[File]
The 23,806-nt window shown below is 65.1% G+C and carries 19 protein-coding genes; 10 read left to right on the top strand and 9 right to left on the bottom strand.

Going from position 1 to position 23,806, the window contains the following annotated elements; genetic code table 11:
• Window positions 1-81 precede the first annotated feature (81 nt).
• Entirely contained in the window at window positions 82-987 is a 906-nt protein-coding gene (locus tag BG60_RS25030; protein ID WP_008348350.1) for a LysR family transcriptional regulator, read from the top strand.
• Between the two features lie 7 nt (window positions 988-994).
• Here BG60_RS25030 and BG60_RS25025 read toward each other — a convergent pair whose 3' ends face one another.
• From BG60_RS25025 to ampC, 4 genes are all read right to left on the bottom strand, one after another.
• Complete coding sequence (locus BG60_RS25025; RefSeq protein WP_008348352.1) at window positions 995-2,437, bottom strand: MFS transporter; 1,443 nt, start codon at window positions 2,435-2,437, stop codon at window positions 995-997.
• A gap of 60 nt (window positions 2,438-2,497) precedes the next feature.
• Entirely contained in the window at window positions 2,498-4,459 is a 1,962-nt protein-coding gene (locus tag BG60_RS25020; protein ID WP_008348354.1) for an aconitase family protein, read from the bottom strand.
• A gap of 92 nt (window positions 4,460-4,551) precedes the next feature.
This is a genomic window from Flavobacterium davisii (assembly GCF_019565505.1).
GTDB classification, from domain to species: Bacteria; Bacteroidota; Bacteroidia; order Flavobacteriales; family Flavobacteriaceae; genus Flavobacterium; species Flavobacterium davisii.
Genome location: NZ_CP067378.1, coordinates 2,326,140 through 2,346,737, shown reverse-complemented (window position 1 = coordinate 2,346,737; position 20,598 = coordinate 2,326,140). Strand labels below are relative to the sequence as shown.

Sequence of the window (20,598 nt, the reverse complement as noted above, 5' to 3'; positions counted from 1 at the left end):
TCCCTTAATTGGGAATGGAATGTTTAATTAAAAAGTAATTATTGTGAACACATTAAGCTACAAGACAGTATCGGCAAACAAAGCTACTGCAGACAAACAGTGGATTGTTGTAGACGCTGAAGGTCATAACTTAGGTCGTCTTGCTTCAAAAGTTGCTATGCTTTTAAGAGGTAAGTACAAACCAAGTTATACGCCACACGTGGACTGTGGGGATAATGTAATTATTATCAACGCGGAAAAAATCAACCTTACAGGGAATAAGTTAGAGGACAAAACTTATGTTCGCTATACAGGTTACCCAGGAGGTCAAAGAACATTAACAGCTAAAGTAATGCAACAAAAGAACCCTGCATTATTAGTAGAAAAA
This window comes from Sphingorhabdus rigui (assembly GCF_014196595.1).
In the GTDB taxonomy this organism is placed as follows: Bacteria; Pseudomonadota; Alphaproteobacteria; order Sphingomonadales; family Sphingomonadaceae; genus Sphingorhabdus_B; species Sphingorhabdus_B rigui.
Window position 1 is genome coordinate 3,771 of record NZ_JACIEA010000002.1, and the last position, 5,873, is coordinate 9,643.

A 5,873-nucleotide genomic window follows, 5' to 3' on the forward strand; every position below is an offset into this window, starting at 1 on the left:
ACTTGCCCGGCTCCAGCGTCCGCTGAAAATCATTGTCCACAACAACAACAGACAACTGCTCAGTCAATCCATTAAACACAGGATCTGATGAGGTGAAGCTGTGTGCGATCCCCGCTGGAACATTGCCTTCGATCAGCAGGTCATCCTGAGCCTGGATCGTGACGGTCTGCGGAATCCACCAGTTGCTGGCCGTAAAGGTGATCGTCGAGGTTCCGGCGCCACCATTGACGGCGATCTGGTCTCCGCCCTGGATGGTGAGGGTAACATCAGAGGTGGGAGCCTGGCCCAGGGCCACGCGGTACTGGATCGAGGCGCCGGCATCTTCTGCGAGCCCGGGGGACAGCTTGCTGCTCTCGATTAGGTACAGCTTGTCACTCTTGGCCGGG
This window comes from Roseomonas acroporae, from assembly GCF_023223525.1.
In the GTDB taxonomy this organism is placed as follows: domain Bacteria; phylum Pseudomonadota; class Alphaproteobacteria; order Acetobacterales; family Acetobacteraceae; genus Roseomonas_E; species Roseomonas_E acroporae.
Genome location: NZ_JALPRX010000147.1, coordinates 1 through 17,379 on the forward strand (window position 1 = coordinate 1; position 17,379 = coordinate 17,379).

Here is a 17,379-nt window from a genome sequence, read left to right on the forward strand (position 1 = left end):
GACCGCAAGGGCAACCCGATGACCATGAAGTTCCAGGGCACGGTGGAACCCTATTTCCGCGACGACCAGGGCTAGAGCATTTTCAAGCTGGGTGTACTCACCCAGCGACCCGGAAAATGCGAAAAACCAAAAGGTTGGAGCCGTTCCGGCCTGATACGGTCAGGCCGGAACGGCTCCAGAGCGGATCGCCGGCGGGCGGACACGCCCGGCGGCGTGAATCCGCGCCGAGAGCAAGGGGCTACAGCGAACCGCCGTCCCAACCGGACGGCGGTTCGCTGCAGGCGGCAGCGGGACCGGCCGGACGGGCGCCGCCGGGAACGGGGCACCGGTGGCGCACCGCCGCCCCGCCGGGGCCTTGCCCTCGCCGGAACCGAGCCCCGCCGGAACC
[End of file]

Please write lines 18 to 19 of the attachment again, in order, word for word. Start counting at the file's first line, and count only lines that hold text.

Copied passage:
In the GTDB taxonomy this organism is placed as follows: Bacteria; Pseudomonadota; Alphaproteobacteria; order Sphingomonadales; family Sphingomonadaceae; genus Sphingorhabdus_B; species Sphingorhabdus_B rigui.
Window position 1 is genome coordinate 3,771 of record NZ_JACIEA010000002.1, and the last position, 5,873, is coordinate 9,643.